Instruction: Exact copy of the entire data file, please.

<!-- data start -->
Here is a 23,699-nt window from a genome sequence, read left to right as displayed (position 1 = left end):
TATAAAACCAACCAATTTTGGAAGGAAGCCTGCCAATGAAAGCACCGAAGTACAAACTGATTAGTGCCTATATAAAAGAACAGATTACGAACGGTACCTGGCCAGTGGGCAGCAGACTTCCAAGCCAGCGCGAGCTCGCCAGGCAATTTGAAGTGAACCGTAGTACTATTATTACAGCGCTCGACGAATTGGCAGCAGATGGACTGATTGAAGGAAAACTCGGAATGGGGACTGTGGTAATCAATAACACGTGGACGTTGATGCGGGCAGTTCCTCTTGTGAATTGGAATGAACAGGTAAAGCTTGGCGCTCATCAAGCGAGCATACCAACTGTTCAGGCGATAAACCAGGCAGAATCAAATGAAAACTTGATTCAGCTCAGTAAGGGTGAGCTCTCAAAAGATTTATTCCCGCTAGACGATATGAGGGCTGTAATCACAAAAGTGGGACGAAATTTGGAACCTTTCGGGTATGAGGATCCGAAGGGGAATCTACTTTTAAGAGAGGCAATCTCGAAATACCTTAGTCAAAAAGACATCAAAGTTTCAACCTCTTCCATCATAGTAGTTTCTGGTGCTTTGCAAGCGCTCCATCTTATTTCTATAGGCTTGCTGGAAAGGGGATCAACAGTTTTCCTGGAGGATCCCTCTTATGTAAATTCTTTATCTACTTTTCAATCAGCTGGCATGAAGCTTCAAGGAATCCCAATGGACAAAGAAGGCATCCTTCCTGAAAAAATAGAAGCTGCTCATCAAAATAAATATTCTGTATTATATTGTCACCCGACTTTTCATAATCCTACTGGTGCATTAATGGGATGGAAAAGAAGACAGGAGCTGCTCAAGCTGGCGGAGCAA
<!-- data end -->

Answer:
Here is a 23,699-nt window from a genome sequence, read left to right as displayed (position 1 = left end):
TATAAAACCAACCAATTTTGGAAGGAAGCCTGCCAATGAAAGCACCGAAGTACAAACTGATTAGTGCCTATATAAAAGAACAGATTACGAACGGTACCTGGCCAGTGGGCAGCAGACTTCCAAGCCAGCGCGAGCTCGCCAGGCAATTTGAAGTGAACCGTAGTACTATTATTACAGCGCTCGACGAATTGGCAGCAGATGGACTGATTGAAGGAAAACTCGGAATGGGGACTGTGGTAATCAATAACACGTGGACGTTGATGCGGGCAGTTCCTCTTGTGAATTGGAATGAACAGGTAAAGCTTGGCGCTCATCAAGCGAGCATACCAACTGTTCAGGCGATAAACCAGGCAGAATCAAATGAAAACTTGATTCAGCTCAGTAAGGGTGAGCTCTCAAAAGATTTATTCCCGCTAGACGATATGAGGGCTGTAATCACAAAAGTGGGACGAAATTTGGAACCTTTCGGGTATGAGGATCCGAAGGGGAATCTACTTTTAAGAGAGGCAATCTCGAAATACCTTAGTCAAAAAGACATCAAAGTTTCAACCTCTTCCATCATAGTAGTTTCTGGTGCTTTGCAAGCGCTCCATCTTATTTCTATAGGCTTGCTGGAAAGGGGATCAACAGTTTTCCTGGAGGATCCCTCTTATGTAAATTCTTTATCTACTTTTCAATCAGCTGGCATGAAGCTTCAAGGAATCCCAATGGACAAAGAAGGCATCCTTCCTGAAAAAATAGAAGCTGCTCATCAAAATAAATATTCTGTATTATATTGTCACCCGACTTTTCATAATCCTACTGGTGCATTAATGGGATGGAAAAGAAGACAGGAGCTGCTCAAGCTGGCGGAGCAA